While the sports teams celebrate and enjoy their wins, what might businesses learn from competition in sport? There are three main areas that provide valuable insights:

  • Having the right mindset
  • Ensuring good preparation
  • Working in a team
"Image courtesy of Master isolated images /".

“Image courtesy of Master isolated images /”.

1. Have the right mindset for business success

Having the right mindset – focus, dedication, goal orientation – are all words used to describe Olympic athletes, and equally to describe our business leaders.  Going for gold can apply both to an Olympic medal or business success.

But the silver and bronze medals also have their place as the ‘me-too strategies’ of fast-followers rather than leaders in business.  Not all endeavour is crowned with success, and the Olympic athlete must deal with both success and failure – having the capability to pick yourself up after failure is a pre-requisite for great athletes and business alike.  Not all ventures succeed, no matter how dedicated and focused the approach.

olympics Ennis 2. Ensure good preparation

Years of preparation go into being an Olympic athlete, with a gruelling daily training regime.  For businesses too, detailed planning and a build-up of capabilities over time are vital.  The identification of capability gaps and the development of core competences ensure that businesses have a strong foundation from which to make a bid for strategic supremacy. At the same time high standards of operational excellence provide for the ongoing survival of the organisation.

3. Work in a team

When the Olympian crosses the finishing line, or fails to meet the final challenge, they have a strong support network –  coach, fellow team members,  home club,  friends and family and last but not least their audience.

Athletes acknowledge the motivational power of strong audience support.  Similarly for organisations, knowing that their customers and key stakeholders are supportive of their strategy (insert link to Sarah’s transformational strategy blog for bold wording) helps to drive business forward.

In Bradford’s MBA, students learn just how reliant leaders are on their teams for support in developing and implementing strategy.  Last but not least, the coach or mentor is gaining credence as an important factor in personal success for individual managers.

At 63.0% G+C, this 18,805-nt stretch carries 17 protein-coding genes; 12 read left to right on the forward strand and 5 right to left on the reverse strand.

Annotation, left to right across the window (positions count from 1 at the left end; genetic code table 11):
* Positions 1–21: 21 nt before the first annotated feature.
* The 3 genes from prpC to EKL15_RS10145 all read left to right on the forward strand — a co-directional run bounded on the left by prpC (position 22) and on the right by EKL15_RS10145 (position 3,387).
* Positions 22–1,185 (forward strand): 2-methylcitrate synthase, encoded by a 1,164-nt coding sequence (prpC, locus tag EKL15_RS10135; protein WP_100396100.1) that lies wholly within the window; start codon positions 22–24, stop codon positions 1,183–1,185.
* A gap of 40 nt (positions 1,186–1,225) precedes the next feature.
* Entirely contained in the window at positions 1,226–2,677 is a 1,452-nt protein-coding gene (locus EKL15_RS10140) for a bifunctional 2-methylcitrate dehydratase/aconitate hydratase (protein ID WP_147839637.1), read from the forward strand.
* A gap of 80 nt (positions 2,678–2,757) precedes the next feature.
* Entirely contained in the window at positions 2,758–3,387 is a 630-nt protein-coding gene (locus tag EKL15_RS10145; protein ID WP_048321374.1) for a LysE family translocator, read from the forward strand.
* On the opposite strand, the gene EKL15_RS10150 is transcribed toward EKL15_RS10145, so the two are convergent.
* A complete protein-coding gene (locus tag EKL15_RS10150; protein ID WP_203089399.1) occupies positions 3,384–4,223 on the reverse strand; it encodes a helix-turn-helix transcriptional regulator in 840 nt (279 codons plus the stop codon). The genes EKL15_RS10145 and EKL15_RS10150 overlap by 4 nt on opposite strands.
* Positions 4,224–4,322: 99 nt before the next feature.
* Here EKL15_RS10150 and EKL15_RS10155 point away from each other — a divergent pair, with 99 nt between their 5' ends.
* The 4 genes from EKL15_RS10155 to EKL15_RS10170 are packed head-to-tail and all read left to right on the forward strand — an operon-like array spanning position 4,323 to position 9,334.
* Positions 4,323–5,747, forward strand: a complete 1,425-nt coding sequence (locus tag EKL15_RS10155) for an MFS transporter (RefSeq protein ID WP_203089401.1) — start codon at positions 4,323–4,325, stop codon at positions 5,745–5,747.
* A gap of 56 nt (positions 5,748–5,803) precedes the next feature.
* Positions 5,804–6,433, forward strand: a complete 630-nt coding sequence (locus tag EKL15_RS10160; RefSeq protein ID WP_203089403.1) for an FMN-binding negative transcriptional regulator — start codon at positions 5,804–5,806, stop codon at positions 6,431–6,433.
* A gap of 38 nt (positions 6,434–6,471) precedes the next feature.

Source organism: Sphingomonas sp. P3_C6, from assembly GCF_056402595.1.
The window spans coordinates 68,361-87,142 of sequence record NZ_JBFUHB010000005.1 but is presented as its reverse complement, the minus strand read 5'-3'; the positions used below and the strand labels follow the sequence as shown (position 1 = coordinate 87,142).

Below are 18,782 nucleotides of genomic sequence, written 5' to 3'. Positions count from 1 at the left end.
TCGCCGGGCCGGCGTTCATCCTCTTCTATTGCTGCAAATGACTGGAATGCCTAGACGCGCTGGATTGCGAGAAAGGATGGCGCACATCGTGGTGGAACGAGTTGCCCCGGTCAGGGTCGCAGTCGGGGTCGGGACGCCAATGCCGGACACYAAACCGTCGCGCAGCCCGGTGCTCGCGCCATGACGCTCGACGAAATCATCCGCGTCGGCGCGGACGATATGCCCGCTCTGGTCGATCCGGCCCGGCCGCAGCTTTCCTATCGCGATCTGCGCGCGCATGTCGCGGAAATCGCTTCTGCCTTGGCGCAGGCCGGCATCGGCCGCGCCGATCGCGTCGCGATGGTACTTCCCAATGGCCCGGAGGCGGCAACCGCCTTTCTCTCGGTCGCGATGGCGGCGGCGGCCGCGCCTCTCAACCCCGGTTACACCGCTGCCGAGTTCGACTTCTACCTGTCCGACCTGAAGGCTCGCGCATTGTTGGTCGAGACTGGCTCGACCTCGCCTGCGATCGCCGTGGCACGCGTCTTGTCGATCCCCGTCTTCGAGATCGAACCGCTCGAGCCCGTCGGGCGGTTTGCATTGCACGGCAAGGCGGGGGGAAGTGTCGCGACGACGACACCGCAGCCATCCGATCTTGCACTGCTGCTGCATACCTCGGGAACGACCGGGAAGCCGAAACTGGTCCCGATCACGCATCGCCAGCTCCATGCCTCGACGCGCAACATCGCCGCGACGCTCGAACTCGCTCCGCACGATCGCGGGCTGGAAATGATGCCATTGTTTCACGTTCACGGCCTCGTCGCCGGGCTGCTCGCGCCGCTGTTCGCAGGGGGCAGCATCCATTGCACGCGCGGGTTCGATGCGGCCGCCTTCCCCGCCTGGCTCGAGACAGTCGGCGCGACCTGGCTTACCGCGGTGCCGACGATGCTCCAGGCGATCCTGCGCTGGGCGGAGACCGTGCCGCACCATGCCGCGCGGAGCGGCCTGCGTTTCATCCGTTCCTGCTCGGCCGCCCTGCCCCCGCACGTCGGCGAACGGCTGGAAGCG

What do you think businesses could learn from competition in sport?

Why Bradford businesses should nurture their female talent


An interesting article has been published in Strategic Management Journal, one of the leading US academic publications. It presents a study into whether female representation in top management improves firm performance.  The study provides an additional perspective on a key finding by the Davies report on Women on Boards published in February 2011, namely that greater board diversity may have helped to avoid some of the catastrophic company failures in the recent economic recession. As stated in the Davies report women ask awkward questions and are less likely to be affected by groupthink.  A study in 2009 by Wilson and Altanlar identified a negative association between female directors and insolvency risk. Gender balance reduces risk since women generally have less appetite for risk.

TheDaviesReportWomenonBoardThe data source for the Strategic Management Journal article was the S&P 1,500 firms, an index of US public companies reflecting the US equity market, covering a period of 15 years.  The conclusions of the study were that  female representation in top management improves firm performance, but only to the extent that company strategy focuses on innovation. Importantly, the research finds no evidence that the presence of women on boards impairs performance.  However, the greater the focus on innovation in the company, the greater the effect of board gender diversity on performance.


Since innovation, whether in product, service, or systems, is critical for firm success and survival, the message to Bradford businesses must be – nurture your female talent and ensure strong female representation on your management team.  Not only is this likely to have a positive impact on your firm performance, but also it will also be highly motivational for  women middle managers, ensuring that there is pipeline of talent.

The latest update on the Davies report, published in March 2012, highlights significant progress towards the target of 25% women on FTSE 100 boards by 2015 – for the FTSE 100 the proportion of women on boards increased from 12.5% to 15.6% from 2010 to end February 2012, and  for the FTSE 250 from 7.8% to 9.6%.  The local Yorkshire-based  company, Inspirational Journey, has no doubt contributed significantly to this increase by raising the profile of gender balance in business.